"Cows are my passion. What I have ever sighed for has been to retreat to a farm and live entirely surrounded by cows–and china."

Charles Dickens

April 2, 2014

Living in the 50s

"Our house, in the middle of our street." 2024 Ayers Avenue, c. 2009.
The house was built in the post-war housing boom of 1949 and we lived in it
from 1961-1974. The Japanese maple, planted in 1961, now looms over the yard.
A wonderful "Little Golden Book" from the 1950s.
Lately I've been living in the 1950s. As I was born in 1962, this isn't much of a stretch: we had the 1949 post-war house that my parents purchased in Akron, Ohio in 1961, complete with pink-applianced kitchen, "atomic" flecked linoleum (black with white, pink and gray flecks––I thought it was the entire universe on our kitchen floor!), and pink-outfitted bathrooms. We had all manner of barbecue gadgets and funny aprons that my father used alongside the charcoal grill outdoors. We were your typical 1960s suburban family living beneath a post-1950s gossamer web. I spent my childhood years blissfully removed from any details of the Vietnam war, riots, protesting, the Civil Rights movement.

A Marcelline Stoyke tray from the 1950s.
My parents had one. They have an
interesting design history: read here.
The only hippies I ever saw hung around Sand Run Park in large gatherings and I only learned of anything to do with any sort of national unrest a year after the Kent State students were killed in May 1970. I was in second grade when the incident happened and read about them in Reader's Digest a year later. Kent State was where we would later go ice skating with my cousins. So you could say I had a rather protected post-50s childhood. When my parents abruptly separated and then divorced in 1973-74 it all rather ended as childhood is want to do at a certain point in one's life. You move on, or at least try to do so.

The only politics in my book will be a mention of the Nixon-Kruschev "Kitchen" debate
at the American National Exposition in Moscow in 1959.
We didn't have the 24-hour news cycle that we have today on more than one television channel or the constant presence of the Internet. We didn't watch television when having dinner. We didn't have "smart" phones in our pockets or at our dinner tables, either. As children, we really didn't see or hear any news. Extended family gatherings included lively dinner table discussions of politics and humorous kidding. Politics was decidedly right leaning and I knew, even then, that the direction of my belief system would make a gentle, more moderate departure from that which I had been exposed.

There could be no 1950s kitchen without Betty Crocker.
I was more interested in kitchens and pantries and food, paintings, old houses, music, singing and reading books. When I wasn't building townscapes out of American Bricks or Lincoln Logs, I was doodling house plans. I wanted to feel, experience and define the diverse architectural spaces and the suburban landscapes where I lived. It's still true today.

I've been finishing a book for Shire Books in England on The 1950s American Kitchen. It will be available in Fall 2014. I'm holed up in a Hampton Inn as I write this to complete my image gathering and fact-checking. This process has been a bit daunting with still no DSL at home (although a Facebook friend said that they are getting theirs on the ridge as we speak––I remain hopeful). I even brought in my trusty, fast iMac from home (as my laptop is so slow on the Internet). Like our two cars, both were purchased almost ten years ago so trying to get as much mileage here as I can! However, technology has long ago passed me by––even Internet marketing is changing each year. Blogging is even being replaced by some with Vlogging but I'll stay with the "print media" delivery system of the Internet, just as I stay true to books and magazines and have no interest in purchasing an e-book. Call me old-fashioned.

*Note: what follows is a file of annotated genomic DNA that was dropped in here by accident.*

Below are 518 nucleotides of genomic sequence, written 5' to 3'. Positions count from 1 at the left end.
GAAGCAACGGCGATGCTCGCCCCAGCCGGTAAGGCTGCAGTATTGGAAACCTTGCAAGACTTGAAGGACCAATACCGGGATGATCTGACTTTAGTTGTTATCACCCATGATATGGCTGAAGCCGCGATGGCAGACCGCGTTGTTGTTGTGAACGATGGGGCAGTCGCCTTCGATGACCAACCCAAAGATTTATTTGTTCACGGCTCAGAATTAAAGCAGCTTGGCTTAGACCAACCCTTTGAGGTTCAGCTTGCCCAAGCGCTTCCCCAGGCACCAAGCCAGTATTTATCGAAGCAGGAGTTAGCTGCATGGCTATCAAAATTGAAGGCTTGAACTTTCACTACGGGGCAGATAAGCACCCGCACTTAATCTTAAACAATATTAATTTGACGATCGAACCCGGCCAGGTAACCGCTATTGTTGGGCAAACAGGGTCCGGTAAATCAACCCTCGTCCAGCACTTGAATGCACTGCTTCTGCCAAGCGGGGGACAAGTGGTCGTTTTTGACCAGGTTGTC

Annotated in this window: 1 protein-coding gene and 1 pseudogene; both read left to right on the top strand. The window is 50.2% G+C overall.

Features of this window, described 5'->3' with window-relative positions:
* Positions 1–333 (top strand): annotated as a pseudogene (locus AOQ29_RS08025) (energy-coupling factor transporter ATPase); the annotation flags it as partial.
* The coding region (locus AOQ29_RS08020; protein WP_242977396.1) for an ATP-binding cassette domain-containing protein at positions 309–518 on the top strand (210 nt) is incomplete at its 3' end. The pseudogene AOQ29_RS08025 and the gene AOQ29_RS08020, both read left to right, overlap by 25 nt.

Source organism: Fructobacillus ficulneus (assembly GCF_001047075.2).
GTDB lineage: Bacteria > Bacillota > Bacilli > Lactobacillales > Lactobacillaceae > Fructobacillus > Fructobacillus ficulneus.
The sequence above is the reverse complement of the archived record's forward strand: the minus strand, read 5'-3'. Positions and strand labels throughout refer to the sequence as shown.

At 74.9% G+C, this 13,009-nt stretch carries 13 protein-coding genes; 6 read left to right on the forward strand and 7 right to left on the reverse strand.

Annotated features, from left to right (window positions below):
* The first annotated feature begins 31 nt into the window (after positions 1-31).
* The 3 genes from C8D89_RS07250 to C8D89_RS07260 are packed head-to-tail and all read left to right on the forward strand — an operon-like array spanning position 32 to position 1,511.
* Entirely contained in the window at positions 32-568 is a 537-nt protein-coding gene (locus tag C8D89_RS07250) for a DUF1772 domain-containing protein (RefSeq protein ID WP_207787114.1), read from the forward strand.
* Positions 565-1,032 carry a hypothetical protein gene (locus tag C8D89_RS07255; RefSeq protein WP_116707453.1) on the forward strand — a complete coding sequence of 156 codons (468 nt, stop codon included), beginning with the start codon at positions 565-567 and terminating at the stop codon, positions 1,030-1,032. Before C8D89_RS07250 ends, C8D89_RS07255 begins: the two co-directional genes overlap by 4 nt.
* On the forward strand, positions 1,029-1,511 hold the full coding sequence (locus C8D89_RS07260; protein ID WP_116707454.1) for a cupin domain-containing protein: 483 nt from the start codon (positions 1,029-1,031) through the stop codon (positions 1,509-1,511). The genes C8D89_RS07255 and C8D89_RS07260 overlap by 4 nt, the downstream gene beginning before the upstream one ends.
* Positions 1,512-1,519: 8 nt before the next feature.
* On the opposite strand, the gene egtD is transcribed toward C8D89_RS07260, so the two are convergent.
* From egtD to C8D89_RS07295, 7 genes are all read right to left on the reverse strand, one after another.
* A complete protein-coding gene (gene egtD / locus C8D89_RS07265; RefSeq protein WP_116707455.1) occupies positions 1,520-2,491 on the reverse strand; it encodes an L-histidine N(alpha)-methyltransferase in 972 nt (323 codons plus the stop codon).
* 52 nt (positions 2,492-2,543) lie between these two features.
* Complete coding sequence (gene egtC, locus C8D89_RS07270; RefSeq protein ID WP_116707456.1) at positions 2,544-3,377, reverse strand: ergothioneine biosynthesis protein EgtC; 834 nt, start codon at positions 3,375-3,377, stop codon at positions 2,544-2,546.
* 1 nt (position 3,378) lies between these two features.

Pink was a prevalent color in 1950s kitchen decor.
I realize one thing about not having regular access to the Internet in the past eighteen months is that I haven't been writing as regularly on my blogs. Blogging keeps the pencil chiseled and sharp. It's like a warm-up for my other writing. I might develop another off-shoot blog for The 1950s American Kitchen, depending on DSL access in the near future. **Either way, I'll keep you posted.

Meanwhile, on the farm, we just got ten pregnant "hair sheep" (no shearing!) to raise our own lamb meat (this is our youngest son Eli's plan––he will be fourteen in a few more weeks). We eat a fair bit of lamb throughout the year but don't like to purchase it too often given how expensive it is (and I realize I haven't reconciled the cute lamb thing yet––one part of farm life is that you deal with constant loss and death and you just have to deal with it if you wish to remain a well-tempered carnivore). We have about fifty new calves and many more on the way. I'm down to one chicken (long story). And, we're finally going to break ground this spring for that once and future farmhouse we've been planning.

The hay fields are greening up. The rhubarb is poking its reddish shoots through the soil. The forsythia is just about to burst after a very prolonged, cold, dreary, drizzly, and frozen Kentucky winter. Did I mention the water has been fixed at the cottage (it burst in the severe below-zero cold of Epiphany, January 6th)? We'll be moving back there (from the doublewide across the way) by Easter...once I get the book and images to my publisher on April 15th. A nice day for deadlines, don't you think?

**YES! There is now a blog to coincide with The 1950s American Kitchen: check it out here. I will continue to post on this blog, too, especially when DSL arrives on our ridge..."in the spring"...

You come back when you're ready! 

Catherine